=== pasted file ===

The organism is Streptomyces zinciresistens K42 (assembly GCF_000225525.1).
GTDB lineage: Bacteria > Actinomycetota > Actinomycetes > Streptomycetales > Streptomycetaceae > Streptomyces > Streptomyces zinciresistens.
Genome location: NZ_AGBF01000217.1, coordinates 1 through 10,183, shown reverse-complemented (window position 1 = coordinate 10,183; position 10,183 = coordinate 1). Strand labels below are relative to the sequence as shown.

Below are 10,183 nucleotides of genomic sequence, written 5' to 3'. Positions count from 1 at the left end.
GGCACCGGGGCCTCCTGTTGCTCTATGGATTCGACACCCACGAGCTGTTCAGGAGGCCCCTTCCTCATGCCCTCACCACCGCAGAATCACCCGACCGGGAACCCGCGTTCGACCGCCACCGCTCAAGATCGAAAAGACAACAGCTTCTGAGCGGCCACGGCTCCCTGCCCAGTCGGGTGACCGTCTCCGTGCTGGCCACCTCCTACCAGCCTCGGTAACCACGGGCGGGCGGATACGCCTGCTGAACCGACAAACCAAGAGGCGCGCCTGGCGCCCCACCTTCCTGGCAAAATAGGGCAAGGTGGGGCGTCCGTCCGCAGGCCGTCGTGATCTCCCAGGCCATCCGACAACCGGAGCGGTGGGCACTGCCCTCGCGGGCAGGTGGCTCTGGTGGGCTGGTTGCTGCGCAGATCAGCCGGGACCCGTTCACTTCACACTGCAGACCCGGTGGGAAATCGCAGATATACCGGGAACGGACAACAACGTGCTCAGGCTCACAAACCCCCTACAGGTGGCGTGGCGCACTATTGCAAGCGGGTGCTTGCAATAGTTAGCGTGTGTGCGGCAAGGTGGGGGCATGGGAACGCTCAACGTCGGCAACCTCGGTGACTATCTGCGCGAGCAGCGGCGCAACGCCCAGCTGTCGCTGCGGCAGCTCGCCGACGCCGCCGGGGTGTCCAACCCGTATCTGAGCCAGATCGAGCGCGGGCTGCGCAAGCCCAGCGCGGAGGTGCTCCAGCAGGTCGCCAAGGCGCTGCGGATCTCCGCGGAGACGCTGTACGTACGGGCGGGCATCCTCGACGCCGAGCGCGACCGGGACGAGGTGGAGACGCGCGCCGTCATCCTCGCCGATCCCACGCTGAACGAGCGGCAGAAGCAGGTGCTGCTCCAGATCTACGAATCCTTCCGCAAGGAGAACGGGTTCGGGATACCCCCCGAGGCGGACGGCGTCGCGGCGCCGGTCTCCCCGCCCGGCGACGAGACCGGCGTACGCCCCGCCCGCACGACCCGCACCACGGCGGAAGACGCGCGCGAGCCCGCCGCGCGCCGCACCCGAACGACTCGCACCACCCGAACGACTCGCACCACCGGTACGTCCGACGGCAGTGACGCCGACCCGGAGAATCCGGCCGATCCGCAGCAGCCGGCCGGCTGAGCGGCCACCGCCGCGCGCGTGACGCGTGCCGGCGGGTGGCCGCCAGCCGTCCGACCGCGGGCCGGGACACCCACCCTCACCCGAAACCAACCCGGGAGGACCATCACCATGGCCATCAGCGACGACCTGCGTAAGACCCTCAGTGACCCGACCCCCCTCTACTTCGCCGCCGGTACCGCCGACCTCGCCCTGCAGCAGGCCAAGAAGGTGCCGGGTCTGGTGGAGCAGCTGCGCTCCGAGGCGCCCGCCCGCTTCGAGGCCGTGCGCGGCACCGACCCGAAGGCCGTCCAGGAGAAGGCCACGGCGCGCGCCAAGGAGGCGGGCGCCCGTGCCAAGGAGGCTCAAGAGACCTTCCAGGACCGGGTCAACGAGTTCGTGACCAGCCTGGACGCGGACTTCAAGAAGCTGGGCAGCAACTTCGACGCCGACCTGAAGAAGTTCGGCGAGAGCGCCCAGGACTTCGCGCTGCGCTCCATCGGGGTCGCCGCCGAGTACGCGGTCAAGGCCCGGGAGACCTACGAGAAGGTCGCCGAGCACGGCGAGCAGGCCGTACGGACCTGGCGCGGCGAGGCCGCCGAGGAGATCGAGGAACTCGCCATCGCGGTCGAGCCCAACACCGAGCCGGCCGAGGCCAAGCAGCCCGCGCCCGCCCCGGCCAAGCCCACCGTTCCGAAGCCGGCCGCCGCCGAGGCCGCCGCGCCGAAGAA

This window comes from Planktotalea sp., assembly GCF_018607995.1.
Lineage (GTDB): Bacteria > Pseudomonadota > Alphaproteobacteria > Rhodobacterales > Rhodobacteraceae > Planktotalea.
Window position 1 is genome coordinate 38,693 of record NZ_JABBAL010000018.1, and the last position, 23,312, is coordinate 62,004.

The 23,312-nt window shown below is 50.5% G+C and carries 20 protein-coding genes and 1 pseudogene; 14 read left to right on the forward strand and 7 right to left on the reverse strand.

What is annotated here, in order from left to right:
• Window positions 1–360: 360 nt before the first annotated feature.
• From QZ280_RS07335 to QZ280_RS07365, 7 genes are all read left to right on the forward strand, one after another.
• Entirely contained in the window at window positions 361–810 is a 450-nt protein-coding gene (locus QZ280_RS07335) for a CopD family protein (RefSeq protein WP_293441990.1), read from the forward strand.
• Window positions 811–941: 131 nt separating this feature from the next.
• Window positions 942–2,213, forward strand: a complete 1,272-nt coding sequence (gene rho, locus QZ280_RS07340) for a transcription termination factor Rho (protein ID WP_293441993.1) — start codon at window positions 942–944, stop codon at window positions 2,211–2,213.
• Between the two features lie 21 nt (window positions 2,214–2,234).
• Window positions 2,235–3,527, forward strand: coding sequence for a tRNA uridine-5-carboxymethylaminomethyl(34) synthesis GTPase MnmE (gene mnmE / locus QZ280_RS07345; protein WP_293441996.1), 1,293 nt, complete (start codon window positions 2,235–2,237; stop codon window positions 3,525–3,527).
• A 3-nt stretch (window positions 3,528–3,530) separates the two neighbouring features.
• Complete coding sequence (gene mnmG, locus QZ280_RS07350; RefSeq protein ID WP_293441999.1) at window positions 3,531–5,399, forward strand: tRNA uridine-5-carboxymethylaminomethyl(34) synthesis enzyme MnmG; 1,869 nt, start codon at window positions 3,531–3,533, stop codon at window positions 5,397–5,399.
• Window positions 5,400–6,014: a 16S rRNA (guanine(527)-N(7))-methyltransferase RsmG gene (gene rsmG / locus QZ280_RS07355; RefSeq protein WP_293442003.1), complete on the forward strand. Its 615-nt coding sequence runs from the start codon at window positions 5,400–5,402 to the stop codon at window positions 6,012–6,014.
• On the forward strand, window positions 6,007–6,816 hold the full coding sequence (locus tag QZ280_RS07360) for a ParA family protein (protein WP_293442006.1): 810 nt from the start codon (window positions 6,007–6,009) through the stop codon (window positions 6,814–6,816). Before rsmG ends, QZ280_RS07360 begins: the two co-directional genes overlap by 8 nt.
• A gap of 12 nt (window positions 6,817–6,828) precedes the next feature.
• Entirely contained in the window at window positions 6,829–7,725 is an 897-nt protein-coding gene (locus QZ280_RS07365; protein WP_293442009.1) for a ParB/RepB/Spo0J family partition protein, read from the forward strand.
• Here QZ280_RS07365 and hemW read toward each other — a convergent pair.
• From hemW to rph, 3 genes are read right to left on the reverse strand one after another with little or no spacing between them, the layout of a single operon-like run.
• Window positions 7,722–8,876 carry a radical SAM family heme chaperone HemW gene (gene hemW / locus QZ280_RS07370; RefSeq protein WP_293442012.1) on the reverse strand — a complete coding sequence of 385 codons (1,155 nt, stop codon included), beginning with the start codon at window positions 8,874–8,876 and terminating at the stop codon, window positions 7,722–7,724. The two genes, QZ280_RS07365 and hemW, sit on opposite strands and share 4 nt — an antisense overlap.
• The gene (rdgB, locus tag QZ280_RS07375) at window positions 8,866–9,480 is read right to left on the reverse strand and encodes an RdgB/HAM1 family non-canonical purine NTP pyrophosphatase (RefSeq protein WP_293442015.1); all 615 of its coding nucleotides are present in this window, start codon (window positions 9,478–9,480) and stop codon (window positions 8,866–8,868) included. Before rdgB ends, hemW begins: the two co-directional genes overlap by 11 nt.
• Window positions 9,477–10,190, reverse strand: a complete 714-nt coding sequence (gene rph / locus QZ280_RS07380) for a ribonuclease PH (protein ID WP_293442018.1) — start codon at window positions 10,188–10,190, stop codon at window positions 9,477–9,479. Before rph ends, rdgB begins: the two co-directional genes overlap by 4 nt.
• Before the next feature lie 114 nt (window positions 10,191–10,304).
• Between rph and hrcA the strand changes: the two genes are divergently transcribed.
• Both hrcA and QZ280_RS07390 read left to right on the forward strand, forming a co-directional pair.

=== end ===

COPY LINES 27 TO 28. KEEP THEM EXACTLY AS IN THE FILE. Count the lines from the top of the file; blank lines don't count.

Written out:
• The gene (rdgB, locus tag QZ280_RS07375) at window positions 8,866–9,480 is read right to left on the reverse strand and encodes an RdgB/HAM1 family non-canonical purine NTP pyrophosphatase (RefSeq protein WP_293442015.1); all 615 of its coding nucleotides are present in this window, start codon (window positions 9,478–9,480) and stop codon (window positions 8,866–8,868) included. Before rdgB ends, hemW begins: the two co-directional genes overlap by 11 nt.
• Window positions 9,477–10,190, reverse strand: a complete 714-nt coding sequence (gene rph / locus QZ280_RS07380) for a ribonuclease PH (protein ID WP_293442018.1) — start codon at window positions 10,188–10,190, stop codon at window positions 9,477–9,479. Before rph ends, rdgB begins: the two co-directional genes overlap by 4 nt.